2008 (English)Doctoral thesis, comprehensive summary (Other academic)
Abstract [en]

Rheumatoid arthritis (RA) is a progressive disease, often leading to disability. Because the disease course develops rapidly during the first years after diagnosis, more knowledge is needed about the early disease course to minimize later disability. This thesis describes the course of disability in early RA such as hand function, pain intensity, activity limitation and sick leave. In addition, this thesis compares disability between women and men and compares disability between RA patients and referents.

This thesis is primarily based on data from the 320 patients that were included in the multi-centre project in Sweden called ‘Early interventions in rheumatoid arthritis’ (TIRA). A wide range of outcome variables was registered between 1996 and 2006 during regular follow-ups from time for diagnosis through the eight-year follow-up. Outcome regarding disease activity and disability of RA patients still remaining in TIRA at the three and five year follow-up respectively are used in this thesis. Data concerning sick leave were obtained for the patients during six years (1993-2001) – three years before and three years after diagnosis. Referents were included in two of the studies. Data regarding disability in referents were obtained according to hand function and activity limitation using the Health Assessment Questionnaire (HAQ). Data for sick leave were obtained for six years in referents, for the same period as the RA patients.

For most variables, disability in RA was most pronounced at time of diagnosis but before intervention started. Disability was then reduced already at the 3-month follow-up and thereafter affected but stable during the following five years. The exception was participation, reflected by sick leave, a variable that was stable from inclusion to three years from diagnosis. Activity limitation, pain intensity and sick leave in RA that represents different aspects of disability were explained by other aspects of disability and contextual factors rather than by disease activity. RA affects women and men differently in some aspects. Women had more severe course of activity limitations than men according to HAQ. Men were more affected than women in range of motion, although the differences were small in a clinical perspective. However, pain intensity and frequency of sick leave did not differ between women and men. Patients with RA have pronounced disability in relation to referents although several variables improve soon after diagnosis. This discrepancy refers to hand function as well as activity limitations and sick leave. The frequency of sick leave increased during the year before diagnosis in relation to referents and was thereafter high compared to sick leave in referents.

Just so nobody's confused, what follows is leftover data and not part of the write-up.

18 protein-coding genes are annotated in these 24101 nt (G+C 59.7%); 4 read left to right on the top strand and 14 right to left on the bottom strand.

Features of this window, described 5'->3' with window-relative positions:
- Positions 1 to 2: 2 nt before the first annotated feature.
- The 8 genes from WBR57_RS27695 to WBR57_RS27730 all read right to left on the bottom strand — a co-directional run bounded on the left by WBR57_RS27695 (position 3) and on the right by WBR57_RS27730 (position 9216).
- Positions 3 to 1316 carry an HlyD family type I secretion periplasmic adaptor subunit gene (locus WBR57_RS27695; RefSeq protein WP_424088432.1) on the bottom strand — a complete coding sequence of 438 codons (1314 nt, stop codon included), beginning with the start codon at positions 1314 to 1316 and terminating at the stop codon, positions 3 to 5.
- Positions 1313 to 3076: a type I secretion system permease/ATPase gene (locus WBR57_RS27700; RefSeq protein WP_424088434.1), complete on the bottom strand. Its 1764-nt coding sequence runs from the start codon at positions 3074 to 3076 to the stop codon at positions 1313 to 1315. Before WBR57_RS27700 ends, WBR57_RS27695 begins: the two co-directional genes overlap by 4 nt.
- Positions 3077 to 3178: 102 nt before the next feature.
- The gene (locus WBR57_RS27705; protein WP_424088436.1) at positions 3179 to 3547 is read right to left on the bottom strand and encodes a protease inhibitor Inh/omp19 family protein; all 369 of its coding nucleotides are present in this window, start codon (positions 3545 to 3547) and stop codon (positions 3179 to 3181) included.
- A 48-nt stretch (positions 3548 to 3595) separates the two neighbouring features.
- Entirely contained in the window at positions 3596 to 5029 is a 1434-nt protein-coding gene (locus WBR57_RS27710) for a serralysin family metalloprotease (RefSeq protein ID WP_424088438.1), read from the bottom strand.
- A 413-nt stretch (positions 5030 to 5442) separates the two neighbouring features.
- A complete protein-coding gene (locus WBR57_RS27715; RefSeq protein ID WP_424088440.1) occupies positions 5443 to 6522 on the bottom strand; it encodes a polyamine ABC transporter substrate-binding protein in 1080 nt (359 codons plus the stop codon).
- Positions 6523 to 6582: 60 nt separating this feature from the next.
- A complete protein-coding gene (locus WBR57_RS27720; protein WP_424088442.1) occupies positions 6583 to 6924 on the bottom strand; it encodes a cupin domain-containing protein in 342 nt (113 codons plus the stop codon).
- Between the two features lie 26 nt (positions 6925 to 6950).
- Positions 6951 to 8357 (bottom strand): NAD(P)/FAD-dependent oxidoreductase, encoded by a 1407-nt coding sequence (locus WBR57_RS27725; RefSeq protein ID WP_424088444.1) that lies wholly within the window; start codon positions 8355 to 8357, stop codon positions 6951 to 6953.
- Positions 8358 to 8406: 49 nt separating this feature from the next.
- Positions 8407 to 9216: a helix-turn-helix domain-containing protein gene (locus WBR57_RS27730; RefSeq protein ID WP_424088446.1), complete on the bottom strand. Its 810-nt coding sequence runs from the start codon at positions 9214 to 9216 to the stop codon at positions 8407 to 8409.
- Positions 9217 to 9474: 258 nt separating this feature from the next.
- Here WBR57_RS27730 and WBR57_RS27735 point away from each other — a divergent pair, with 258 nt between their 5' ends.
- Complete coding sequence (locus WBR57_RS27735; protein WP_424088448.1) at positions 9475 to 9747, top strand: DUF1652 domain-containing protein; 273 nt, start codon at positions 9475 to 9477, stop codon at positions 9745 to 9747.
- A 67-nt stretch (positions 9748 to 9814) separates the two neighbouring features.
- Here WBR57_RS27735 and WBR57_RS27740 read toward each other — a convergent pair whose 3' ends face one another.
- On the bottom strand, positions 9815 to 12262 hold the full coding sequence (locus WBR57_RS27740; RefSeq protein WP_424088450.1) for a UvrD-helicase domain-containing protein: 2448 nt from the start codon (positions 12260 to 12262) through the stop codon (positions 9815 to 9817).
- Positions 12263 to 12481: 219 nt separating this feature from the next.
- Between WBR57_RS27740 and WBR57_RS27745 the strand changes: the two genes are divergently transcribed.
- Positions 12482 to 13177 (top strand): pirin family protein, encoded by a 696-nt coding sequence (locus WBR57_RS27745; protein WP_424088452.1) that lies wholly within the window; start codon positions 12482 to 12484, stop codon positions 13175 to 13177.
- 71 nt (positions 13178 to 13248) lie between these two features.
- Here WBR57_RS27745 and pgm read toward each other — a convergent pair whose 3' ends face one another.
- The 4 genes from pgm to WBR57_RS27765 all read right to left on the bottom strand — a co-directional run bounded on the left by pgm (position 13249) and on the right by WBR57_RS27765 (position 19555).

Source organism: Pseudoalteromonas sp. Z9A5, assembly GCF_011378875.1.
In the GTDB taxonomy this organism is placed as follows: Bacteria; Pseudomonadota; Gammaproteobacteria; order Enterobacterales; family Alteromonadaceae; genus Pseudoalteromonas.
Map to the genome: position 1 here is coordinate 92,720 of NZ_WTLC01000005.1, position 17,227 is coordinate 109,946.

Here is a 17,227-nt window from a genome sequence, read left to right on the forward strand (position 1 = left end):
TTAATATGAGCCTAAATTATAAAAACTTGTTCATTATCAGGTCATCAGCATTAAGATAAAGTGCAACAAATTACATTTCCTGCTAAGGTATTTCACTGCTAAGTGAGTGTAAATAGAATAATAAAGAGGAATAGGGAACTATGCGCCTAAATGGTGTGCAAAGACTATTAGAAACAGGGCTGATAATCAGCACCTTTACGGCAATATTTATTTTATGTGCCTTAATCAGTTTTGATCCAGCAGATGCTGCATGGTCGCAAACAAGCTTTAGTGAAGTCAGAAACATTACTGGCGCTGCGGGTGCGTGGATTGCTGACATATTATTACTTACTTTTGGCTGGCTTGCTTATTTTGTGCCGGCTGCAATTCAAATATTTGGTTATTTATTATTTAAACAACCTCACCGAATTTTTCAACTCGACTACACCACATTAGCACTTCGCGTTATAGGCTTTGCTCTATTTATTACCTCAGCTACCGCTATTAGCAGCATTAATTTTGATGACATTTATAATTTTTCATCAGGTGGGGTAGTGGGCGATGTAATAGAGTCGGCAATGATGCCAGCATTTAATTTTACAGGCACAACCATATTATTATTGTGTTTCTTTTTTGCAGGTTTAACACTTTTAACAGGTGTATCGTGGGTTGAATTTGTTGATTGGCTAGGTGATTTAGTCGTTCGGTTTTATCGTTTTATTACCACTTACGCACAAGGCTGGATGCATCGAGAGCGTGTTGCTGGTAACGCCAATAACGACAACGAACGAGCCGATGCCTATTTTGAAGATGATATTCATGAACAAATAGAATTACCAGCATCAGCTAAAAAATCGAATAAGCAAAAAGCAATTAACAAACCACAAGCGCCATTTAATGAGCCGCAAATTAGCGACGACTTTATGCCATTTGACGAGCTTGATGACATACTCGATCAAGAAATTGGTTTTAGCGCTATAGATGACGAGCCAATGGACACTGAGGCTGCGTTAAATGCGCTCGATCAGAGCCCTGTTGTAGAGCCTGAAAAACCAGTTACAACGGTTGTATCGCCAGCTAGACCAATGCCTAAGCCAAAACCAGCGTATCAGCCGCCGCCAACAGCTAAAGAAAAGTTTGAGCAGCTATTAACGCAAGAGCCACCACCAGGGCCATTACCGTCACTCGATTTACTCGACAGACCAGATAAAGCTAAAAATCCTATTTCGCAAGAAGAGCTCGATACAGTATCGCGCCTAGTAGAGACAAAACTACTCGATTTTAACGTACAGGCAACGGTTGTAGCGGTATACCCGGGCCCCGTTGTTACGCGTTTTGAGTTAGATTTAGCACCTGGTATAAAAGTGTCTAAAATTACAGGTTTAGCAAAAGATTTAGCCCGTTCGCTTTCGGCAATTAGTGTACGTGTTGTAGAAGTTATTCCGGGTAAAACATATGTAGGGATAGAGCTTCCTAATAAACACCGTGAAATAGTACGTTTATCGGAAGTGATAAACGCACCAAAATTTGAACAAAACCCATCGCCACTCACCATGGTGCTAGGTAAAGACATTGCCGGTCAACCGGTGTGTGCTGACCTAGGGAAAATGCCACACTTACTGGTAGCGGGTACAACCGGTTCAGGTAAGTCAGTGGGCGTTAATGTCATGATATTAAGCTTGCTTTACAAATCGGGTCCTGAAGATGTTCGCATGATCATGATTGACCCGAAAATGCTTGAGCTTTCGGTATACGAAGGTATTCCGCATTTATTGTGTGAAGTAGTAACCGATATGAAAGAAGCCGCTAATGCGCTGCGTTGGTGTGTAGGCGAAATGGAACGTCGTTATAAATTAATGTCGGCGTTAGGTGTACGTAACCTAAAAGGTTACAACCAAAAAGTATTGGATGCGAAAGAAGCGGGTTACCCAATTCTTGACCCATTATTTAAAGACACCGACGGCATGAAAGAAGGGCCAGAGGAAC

Place, publisher, year, edition, pages
Linköping University Electronic Press, 2008
Series
Linköping University Medical Dissertations, ISSN 0345-0082 ; 1063
Keyword
Rheumatoid arthritis (RA), disability, hand function, pain intensity, ADL, sick leave, prediction
National Category
Rheumatology and Autoimmunity
Identifiers
urn:nbn:se:liu:diva-11956 (URN)978-91-7393-908-9 (ISBN)
Public defence
2008-06-05, Berzeliussalen, Ingång 65, Campus US, Linköpings universitet, Linköping, 09:00 (English)
Opponent
Supervisors
Available from: 2008-06-02 Created: 2008-06-02 Last updated: 2015-11-19

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Björk, MathildaGerdle, BjörnThyberg, IngridPeolsson, Mchael